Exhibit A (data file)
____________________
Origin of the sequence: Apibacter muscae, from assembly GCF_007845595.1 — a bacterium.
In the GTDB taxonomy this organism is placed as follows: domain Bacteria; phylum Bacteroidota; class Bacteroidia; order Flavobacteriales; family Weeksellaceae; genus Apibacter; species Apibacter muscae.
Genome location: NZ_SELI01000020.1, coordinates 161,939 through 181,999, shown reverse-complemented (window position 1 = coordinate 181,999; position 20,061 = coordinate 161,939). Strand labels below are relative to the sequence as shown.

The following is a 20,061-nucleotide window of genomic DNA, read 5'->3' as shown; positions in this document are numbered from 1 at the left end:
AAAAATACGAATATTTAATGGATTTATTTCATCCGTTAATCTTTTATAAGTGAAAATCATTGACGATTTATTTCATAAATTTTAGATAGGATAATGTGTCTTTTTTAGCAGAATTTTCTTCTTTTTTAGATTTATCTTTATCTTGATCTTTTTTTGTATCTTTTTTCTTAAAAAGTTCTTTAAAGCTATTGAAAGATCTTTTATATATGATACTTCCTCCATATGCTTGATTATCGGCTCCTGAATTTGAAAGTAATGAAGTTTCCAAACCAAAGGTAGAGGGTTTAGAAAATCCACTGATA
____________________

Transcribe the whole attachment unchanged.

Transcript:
Origin of the sequence: Apibacter muscae, from assembly GCF_007845595.1 — a bacterium.
In the GTDB taxonomy this organism is placed as follows: domain Bacteria; phylum Bacteroidota; class Bacteroidia; order Flavobacteriales; family Weeksellaceae; genus Apibacter; species Apibacter muscae.
Genome location: NZ_SELI01000020.1, coordinates 161,939 through 181,999, shown reverse-complemented (window position 1 = coordinate 181,999; position 20,061 = coordinate 161,939). Strand labels below are relative to the sequence as shown.

The following is a 20,061-nucleotide window of genomic DNA, read 5'->3' as shown; positions in this document are numbered from 1 at the left end:
AAAAATACGAATATTTAATGGATTTATTTCATCCGTTAATCTTTTATAAGTGAAAATCATTGACGATTTATTTCATAAATTTTAGATAGGATAATGTGTCTTTTTTAGCAGAATTTTCTTCTTTTTTAGATTTATCTTTATCTTGATCTTTTTTTGTATCTTTTTTCTTAAAAAGTTCTTTAAAGCTATTGAAAGATCTTTTATATATGATACTTCCTCCATATGCTTGATTATCGGCTCCTGAATTTGAAAGTAATGAAGTTTCCAAACCAAAGGTAGAGGGTTTAGAAAATCCACTGATA